As a Youth Ki Awaaz Menstrual Health Fellow, Nitisha has started Let’s Talk Period, a campaign to mobilise young people to switch to sustainable period products. She says, “80 lakh women in Delhi use non-biodegradable sanitary products, generate 3000 tonnes of menstrual waste, that takes 500-800 years to decompose; which in turn contributes to the health issues of all menstruators, increased burden of waste management on the city and harmful living environment for all citizens.

Let’s Talk Period aims to change this by

Find out more about her campaign here.

Share your details to download the report.

We promise not to spam or send irrelevant information.

A former Assistant Secretary with the Ministry of Women and Child Development in West Bengal for three months, Lakshmi Bhavya has been championing the cause of menstrual hygiene in her district. By associating herself with the Lalana Campaign, a holistic menstrual hygiene awareness campaign which is conducted by the Anahat NGO, Lakshmi has been slowly breaking taboos when it comes to periods and menstrual hygiene.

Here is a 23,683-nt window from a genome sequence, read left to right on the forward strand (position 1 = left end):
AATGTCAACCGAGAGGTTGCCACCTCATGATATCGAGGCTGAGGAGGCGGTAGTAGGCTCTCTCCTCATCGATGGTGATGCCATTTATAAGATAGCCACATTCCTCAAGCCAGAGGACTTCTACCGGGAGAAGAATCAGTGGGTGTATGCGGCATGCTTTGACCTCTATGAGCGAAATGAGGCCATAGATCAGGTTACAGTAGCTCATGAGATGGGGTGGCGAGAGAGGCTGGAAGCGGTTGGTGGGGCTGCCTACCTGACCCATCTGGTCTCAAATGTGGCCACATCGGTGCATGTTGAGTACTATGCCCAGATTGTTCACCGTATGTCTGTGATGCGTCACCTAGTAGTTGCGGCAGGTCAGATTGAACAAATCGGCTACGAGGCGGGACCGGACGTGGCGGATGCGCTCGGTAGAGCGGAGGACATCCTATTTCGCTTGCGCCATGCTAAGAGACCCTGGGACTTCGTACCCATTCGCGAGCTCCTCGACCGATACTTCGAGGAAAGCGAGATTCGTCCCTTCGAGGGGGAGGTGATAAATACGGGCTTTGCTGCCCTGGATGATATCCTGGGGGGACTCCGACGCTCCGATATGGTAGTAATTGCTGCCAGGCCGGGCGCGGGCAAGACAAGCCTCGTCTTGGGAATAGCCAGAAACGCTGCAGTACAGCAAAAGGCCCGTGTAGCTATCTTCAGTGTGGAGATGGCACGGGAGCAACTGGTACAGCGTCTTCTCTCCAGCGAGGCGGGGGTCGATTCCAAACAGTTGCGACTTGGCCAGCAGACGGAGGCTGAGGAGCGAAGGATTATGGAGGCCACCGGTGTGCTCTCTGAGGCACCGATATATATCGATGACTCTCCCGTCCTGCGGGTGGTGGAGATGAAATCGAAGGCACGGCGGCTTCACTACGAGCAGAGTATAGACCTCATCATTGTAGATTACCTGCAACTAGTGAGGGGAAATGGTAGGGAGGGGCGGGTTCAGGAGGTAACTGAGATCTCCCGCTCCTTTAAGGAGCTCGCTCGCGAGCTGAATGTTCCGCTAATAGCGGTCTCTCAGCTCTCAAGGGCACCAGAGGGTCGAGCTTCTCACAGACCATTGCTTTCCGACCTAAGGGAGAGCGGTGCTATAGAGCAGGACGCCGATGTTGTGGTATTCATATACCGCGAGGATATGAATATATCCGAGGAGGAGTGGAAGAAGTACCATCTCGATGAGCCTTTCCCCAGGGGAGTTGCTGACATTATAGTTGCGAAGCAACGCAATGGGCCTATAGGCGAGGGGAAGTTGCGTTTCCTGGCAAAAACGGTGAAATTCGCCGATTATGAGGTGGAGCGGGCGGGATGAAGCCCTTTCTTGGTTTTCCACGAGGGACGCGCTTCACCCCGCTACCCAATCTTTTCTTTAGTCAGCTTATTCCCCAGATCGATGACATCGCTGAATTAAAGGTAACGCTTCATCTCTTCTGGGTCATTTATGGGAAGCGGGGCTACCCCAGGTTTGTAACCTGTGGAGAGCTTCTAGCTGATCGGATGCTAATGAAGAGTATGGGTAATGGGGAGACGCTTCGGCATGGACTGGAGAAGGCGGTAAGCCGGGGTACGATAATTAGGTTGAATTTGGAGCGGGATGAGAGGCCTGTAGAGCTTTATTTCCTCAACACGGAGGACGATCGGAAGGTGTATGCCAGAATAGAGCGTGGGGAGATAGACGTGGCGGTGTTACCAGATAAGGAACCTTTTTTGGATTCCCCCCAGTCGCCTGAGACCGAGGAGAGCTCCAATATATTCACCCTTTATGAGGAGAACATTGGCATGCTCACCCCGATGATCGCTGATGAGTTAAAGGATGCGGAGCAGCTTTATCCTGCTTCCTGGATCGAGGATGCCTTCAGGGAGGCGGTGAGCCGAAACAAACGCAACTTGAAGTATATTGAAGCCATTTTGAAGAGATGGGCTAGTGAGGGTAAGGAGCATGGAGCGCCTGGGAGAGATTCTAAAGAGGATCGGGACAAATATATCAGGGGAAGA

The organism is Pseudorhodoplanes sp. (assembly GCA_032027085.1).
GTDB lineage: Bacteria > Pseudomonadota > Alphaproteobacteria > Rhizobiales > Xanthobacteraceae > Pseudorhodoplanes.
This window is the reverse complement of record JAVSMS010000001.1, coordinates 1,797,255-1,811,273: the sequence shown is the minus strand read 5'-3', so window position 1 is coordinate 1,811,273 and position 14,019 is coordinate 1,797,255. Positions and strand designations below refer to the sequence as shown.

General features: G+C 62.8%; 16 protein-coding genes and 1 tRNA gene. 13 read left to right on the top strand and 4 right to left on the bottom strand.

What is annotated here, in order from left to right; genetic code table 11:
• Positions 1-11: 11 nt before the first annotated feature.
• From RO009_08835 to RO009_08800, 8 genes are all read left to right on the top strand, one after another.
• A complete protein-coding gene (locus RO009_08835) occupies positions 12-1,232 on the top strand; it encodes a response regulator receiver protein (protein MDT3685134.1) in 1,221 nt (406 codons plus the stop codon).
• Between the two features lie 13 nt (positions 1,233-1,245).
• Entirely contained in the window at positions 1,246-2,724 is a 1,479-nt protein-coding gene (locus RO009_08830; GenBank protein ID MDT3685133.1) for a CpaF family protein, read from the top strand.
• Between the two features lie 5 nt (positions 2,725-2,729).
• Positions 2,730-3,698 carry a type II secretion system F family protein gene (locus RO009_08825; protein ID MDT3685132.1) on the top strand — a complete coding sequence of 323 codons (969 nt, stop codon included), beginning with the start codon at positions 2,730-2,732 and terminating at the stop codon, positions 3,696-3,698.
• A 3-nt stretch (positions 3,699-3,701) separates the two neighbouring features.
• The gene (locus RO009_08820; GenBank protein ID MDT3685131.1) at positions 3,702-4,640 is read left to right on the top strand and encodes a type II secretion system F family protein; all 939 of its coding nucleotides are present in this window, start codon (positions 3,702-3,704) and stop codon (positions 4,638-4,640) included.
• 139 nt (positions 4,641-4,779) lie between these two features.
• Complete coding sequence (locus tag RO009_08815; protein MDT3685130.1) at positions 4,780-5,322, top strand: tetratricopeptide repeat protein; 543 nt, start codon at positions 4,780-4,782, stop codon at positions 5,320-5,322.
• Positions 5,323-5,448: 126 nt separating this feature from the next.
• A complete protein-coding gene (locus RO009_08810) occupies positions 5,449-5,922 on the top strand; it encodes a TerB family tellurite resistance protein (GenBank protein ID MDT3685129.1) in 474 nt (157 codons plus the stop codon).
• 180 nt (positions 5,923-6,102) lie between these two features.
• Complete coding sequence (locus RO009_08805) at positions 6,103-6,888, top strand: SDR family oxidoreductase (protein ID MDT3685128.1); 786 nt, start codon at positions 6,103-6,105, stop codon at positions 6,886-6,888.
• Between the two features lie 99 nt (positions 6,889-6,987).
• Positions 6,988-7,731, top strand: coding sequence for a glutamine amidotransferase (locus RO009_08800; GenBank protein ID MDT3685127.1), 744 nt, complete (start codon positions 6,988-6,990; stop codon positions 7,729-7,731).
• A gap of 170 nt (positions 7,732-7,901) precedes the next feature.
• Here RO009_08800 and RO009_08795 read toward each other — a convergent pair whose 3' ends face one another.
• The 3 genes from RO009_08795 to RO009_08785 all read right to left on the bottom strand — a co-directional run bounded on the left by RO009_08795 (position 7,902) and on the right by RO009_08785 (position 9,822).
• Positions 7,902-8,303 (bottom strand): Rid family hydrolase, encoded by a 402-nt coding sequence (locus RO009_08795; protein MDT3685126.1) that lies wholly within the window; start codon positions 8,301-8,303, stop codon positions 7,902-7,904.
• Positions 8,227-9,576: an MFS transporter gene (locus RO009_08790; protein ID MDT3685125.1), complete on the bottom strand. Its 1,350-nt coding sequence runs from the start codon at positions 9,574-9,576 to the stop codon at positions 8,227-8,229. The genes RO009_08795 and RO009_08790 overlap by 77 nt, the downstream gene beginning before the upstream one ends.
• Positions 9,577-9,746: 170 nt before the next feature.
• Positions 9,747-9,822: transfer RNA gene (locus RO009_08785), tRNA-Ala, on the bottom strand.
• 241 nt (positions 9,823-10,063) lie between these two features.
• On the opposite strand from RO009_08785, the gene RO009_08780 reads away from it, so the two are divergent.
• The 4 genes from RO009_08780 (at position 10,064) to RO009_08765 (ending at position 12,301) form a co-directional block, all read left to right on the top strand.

A Gender Rights Activist working with the tribal and marginalized communities in india, Srilekha is a PhD scholar working on understanding body and sexuality among tribal girls, to fill the gaps in research around indigenous women and their stories. Srilekha has worked extensively at the grassroots level with community based organisations, through several advocacy initiatives around Gender, Mental Health, Menstrual Hygiene and Sexual and Reproductive Health Rights (SRHR) for the indigenous in Jharkhand, over the last 6 years.

Srilekha has also contributed to sustainable livelihood projects and legal aid programs for survivors of sex trafficking. She has been conducting research based programs on maternal health, mental health, gender based violence, sex and sexuality. Her interest lies in conducting workshops for young people on life skills, feminism, gender and sexuality, trauma, resilience and interpersonal relationships.

A Guwahati-based college student pursuing her Masters in Tata Institute of Social Sciences, Bidisha started the #BleedwithDignity campaign on the technology platform, demanding that the Government of Assam install
biodegradable sanitary pad vending machines in all government schools across the state. Her petition on has already gathered support from over 90000 people and continues to grow.

Bidisha was selected in’s flagship program ‘She Creates Change’ having run successful online advocacy
campaigns, which were widely recognised. Through the #BleedwithDignity campaign; she organised and celebrated World Menstrual Hygiene Day, 2019 in Guwahati, Assam by hosting a wall mural by collaborating with local organisations. The initiative was widely covered by national and local media, and the mural was later inaugurated by the event’s chief guest Commissioner of Guwahati Municipal Corporation (GMC) Debeswar Malakar, IAS.

Sign up for the Youth Ki Awaaz Prime Ministerial Brief below